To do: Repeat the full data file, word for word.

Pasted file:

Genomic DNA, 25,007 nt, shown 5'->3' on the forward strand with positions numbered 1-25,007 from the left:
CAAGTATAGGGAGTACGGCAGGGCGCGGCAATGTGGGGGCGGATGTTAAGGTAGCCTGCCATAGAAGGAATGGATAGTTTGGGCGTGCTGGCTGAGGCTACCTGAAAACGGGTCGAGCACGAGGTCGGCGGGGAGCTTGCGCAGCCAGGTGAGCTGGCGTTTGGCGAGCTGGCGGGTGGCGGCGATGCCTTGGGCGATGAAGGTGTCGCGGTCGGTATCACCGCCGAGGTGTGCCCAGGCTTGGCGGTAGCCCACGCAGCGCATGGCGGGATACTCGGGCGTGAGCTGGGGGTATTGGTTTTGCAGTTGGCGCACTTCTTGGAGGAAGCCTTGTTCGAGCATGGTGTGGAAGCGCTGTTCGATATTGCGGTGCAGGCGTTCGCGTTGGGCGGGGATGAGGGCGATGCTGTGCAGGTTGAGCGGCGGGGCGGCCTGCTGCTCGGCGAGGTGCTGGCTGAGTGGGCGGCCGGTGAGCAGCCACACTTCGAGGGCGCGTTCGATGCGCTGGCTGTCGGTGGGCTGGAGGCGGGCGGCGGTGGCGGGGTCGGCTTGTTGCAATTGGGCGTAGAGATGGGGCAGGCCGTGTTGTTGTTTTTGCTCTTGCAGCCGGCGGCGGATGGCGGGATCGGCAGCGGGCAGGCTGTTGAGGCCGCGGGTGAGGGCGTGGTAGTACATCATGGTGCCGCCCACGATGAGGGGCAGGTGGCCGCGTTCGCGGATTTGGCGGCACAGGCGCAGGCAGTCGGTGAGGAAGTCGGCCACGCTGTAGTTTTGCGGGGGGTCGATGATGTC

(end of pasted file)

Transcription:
Genomic DNA, 25,007 nt, shown 5'->3' on the forward strand with positions numbered 1-25,007 from the left:
CAAGTATAGGGAGTACGGCAGGGCGCGGCAATGTGGGGGCGGATGTTAAGGTAGCCTGCCATAGAAGGAATGGATAGTTTGGGCGTGCTGGCTGAGGCTACCTGAAAACGGGTCGAGCACGAGGTCGGCGGGGAGCTTGCGCAGCCAGGTGAGCTGGCGTTTGGCGAGCTGGCGGGTGGCGGCGATGCCTTGGGCGATGAAGGTGTCGCGGTCGGTATCACCGCCGAGGTGTGCCCAGGCTTGGCGGTAGCCCACGCAGCGCATGGCGGGATACTCGGGCGTGAGCTGGGGGTATTGGTTTTGCAGTTGGCGCACTTCTTGGAGGAAGCCTTGTTCGAGCATGGTGTGGAAGCGCTGTTCGATATTGCGGTGCAGGCGTTCGCGTTGGGCGGGGATGAGGGCGATGCTGTGCAGGTTGAGCGGCGGGGCGGCCTGCTGCTCGGCGAGGTGCTGGCTGAGTGGGCGGCCGGTGAGCAGCCACACTTCGAGGGCGCGTTCGATGCGCTGGCTGTCGGTGGGCTGGAGGCGGGCGGCGGTGGCGGGGTCGGCTTGTTGCAATTGGGCGTAGAGATGGGGCAGGCCGTGTTGTTGTTTTTGCTCTTGCAGCCGGCGGCGGATGGCGGGATCGGCAGCGGGCAGGCTGTTGAGGCCGCGGGTGAGGGCGTGGTAGTACATCATGGTGCCGCCCACGATGAGGGGCAGGTGGCCGCGTTCGCGGATTTGGCGGCACAGGCGCAGGCAGTCGGTGAGGAAGTCGGCCACGCTGTAGTTTTGCGGGGGGTCGATGATGTC